I continued to work on designs and getting orders out while still working my 50-60 hour weeks with Jamba Juice. I would take pictures of my planner spreads and send them to Ian for him to post at ‘social media appropriate’ times. He actually ran my Instagram account for me for the first couple of months! My shop began to grow and I hit 500 followers in two weeks. I was ecstatic! I loved my newfound passion, but there was one big thing standing in my way. There was no way I could build my business and continue to work at Jamba Juice, especially once the crazy summer season started. Now, Jamba taught me a lot, I don’t think my business would have been as successful without the experience I gained from working there. I had been working there for seven years. I was their most experienced general manager and that was why they threw me into this monster store. While the confidence they had in me was flattering, it wasn’t a healthy way to live life. I had already survived one summer but I knew that I couldn’t survive another summer without burning the place to the ground.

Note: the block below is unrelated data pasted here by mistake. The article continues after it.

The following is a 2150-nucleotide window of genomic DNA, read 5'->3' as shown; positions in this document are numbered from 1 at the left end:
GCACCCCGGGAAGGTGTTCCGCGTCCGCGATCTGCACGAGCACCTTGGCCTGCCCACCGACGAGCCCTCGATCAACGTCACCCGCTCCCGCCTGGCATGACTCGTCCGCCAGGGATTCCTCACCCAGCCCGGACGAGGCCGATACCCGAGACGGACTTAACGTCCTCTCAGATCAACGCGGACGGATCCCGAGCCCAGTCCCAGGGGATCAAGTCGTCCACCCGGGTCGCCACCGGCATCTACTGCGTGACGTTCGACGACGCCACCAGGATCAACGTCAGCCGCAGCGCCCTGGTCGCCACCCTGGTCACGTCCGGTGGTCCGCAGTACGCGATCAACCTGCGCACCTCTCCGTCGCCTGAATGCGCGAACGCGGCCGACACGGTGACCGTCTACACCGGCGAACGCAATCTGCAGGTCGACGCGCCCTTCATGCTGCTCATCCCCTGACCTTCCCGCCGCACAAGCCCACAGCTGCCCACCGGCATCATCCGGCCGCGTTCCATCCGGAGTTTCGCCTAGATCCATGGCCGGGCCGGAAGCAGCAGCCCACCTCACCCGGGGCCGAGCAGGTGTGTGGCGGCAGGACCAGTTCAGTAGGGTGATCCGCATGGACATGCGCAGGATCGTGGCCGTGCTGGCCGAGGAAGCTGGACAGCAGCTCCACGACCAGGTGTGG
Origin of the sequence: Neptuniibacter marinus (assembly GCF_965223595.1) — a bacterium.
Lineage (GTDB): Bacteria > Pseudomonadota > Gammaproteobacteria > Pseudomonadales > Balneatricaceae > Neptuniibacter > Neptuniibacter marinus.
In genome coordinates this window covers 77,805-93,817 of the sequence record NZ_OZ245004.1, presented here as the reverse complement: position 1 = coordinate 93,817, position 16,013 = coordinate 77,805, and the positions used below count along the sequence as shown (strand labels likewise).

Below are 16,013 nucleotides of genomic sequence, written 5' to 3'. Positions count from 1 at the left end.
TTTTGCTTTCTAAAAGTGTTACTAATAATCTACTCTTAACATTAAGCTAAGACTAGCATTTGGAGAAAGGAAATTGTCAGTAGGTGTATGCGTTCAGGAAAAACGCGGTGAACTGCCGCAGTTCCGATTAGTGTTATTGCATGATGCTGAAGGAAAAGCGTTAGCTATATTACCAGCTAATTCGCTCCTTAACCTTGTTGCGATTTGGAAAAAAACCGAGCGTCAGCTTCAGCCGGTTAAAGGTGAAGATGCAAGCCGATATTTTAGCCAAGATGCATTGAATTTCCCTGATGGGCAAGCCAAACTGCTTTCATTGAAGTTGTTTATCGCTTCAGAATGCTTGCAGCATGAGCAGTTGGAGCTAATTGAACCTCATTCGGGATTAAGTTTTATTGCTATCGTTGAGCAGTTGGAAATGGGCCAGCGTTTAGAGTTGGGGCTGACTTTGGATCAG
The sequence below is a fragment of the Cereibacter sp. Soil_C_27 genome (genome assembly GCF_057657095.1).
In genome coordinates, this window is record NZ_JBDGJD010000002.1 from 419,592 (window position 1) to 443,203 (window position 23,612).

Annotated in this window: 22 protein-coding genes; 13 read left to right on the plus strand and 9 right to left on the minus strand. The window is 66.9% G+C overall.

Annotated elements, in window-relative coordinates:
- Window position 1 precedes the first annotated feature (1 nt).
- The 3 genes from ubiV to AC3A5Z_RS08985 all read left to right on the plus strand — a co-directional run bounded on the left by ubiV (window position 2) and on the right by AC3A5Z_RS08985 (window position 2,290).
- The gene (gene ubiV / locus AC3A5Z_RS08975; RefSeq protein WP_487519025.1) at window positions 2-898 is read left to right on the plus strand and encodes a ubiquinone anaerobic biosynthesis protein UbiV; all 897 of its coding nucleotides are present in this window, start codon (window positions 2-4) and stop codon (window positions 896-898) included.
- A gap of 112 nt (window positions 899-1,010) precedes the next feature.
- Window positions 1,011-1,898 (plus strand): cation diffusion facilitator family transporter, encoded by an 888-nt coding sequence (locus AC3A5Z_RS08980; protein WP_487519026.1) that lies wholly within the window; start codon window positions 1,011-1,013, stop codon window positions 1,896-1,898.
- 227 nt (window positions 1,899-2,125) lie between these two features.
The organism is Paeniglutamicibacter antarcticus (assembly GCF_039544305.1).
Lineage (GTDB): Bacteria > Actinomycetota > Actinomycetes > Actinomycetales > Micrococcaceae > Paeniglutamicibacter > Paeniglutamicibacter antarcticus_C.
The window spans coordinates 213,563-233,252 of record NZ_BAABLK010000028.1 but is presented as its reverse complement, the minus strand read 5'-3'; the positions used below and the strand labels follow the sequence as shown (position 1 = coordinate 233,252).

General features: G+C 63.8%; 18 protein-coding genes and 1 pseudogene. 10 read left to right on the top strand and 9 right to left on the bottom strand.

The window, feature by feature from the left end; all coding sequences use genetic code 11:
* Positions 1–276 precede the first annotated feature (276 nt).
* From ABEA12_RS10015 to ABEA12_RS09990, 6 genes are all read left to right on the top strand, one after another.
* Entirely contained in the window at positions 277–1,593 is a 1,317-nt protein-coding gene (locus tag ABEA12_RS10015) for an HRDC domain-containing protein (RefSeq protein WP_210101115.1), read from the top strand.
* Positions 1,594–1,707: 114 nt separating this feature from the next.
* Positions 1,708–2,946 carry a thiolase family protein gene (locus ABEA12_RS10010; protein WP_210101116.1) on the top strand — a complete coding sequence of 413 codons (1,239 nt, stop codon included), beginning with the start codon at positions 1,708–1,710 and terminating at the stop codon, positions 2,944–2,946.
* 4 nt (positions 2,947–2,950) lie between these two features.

I was meant for more, I loved being a general manager but I hated being micro-managed. I had wonderful ideas to bring this store back to its former glory, but in the end, it wasn't my business. Ian knew I was miserable working there, I was exhausted, burned out, and was actively trying to find a new job. After one incredibly difficult day I decided that I needed to find a light at the end of the tunnel. I knew that if I didn’t put in my notice now that I would be stuck working another extremely stressful summer with a company that didn’t support my ambitions. I came home in tears, wrote my resignation letter, and sent it off to my district manager, my regional manager, and my franchise owner. I finished out my time with Jamba but once my last day rolled around I still didn’t have a new job lined up. I was applying everywhere I could. It was hard to not feel defeat when even Michaels didn’t hire me. After two months of unemployment I decided to take on a part-time barista job with Starbucks hoping that I could move up to management quickly.